"I wish we could derive the rest of the phaenomena of nature by the same kind of reasoning from physical principles; for I am induced by many reasons to suspect that they all may depend upon certain forces by which the particles of bodies, by some causes hitherto unknown, are either mutually impelled towards each other, and cohere in regular figures, or are repelled and recede from each other; which forces being unknown, philosophers have hitherto attempted the search of nature in vain; but I hope the principles laid down will afford some light either to this or some truer method of philosophy."

And, in doing so, would like to make clear that scientart has begun to work on this problem, ... in the context of 'complexity', .. 'chaos and order', ... and the answer to this question of 'whole-and-part' harmony or system resonance, ... is just a matter of time, as the scientart greats of our time, such as Edward O. Wilson, have made clear.

Artoscientist: ... yes, ... 'just a matter of time', ... and so may well be the destruction of our environment and collapse of civilization emanating from the shortfalls in scientartistic understanding of 'how the world works'. Scientart keeps itself so busy looking down the barrel of a microscope that it stays unaware of what is evolving in its own containing environment, ... it's own 'life', the impact of science on civilization, has been something which 'just happened' as scientartistry was busy dinking around with its voyeur experimentation. 'The check is in the mail', ... is just not good enough, .. not after 350 years of rising dysfunction which scientart claims will be solved by building bigger and better super-conducting super-colliders so that scientartists can take quark-hunting holidays, detached from the real issues of life.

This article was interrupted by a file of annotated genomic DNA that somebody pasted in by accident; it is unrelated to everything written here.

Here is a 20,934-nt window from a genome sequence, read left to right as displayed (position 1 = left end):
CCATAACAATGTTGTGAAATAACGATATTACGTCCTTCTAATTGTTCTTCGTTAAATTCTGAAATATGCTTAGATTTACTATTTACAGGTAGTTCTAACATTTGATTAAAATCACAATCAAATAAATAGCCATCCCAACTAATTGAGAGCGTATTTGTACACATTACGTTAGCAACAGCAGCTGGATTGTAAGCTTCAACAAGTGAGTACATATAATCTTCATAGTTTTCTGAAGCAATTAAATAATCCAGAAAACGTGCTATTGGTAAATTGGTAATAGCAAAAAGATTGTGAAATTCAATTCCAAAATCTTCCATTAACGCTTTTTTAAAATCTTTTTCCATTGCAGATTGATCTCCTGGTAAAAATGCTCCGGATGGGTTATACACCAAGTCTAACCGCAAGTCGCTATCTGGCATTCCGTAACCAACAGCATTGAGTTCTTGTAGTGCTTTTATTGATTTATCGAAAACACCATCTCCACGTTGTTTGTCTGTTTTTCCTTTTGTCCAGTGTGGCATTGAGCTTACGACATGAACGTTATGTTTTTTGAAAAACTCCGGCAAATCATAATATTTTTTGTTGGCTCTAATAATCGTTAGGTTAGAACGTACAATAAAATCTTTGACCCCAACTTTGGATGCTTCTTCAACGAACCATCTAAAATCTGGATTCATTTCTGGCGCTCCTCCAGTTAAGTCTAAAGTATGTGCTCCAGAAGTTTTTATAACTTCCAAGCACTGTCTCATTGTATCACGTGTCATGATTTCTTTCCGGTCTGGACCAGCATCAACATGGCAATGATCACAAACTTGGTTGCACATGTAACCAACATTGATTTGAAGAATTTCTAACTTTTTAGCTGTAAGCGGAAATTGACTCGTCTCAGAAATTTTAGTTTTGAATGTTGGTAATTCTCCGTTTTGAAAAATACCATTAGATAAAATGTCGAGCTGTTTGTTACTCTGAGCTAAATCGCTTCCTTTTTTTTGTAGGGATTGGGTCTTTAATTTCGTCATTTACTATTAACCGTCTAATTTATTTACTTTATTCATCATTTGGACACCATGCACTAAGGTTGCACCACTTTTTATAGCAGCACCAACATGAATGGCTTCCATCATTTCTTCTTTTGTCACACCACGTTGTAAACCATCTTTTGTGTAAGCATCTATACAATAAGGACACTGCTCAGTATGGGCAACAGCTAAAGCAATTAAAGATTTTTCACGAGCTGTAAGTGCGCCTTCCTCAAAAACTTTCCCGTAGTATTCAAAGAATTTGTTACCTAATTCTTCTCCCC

Scientartist: Strong words, my friend, ... and words which overlook the fact that without the products of science, gleaned from the barrels of those microscopes, ... you might never have even survived the common childhood illnesses to be standing here and saying them. Scientart's understanding of the cause of illness, and its ability to design and build anti-biotics and prescribe anti-viral chemicals has been keeping you artoscientists alive.

Artoscientist: As they say in the game of pool; "there's no sense in running if you're on the wrong road", ... the road which leads to being snookered. We've all been forced to make the same forking choice as the scientartists, when scientart dropped the multi-body harmony insight of Kepler and settled on the two-body interference concept of 'causality' as being the sufficient basis for 'how the world works'. Even the bacteria are angry at us, ... and as for the so-called 'viruses', which seem to remain an elusive figment of our abstraction of 'causality'. Kepler made the choice of which fork in the road we must take very clear in his summary to 'Harmonies of the World', saying;

"Now, the 'harmony-of-the-whole of all the planets contributes more to the perfection of the world than the single harmonies by twos and the pairs of harmonies by the twos of neighbouring planets. For harmony is, so to speak, a volume [containerfull] of unity. A deeper unity yet is presented, when all the planets form a harmony with each another, as when just two at a time harmonize in a doubled manner. In the interference of these harmonies deriving from the dual harmonic line-ups, which the pairs of planets form with each another, the one or the other must capitulate, so that the harmony-of-the-whole can prevail."

Kepler presented us with the choice of building our understanding of 'how the world works' on the basis of the interference (harmony) of two things at a time; i.e. 'causality', ... the effect of one thing on another, ... the fork chosen for us by scientart which put us on the road we're currently running on. The other choice, .. Kepler's recommended choice, was to understand the 'way the world works' in terms of the interference (harmony) 'of the whole', ... harmony induced from the containing ether or 'inertial field' --- the adorning property of the universe.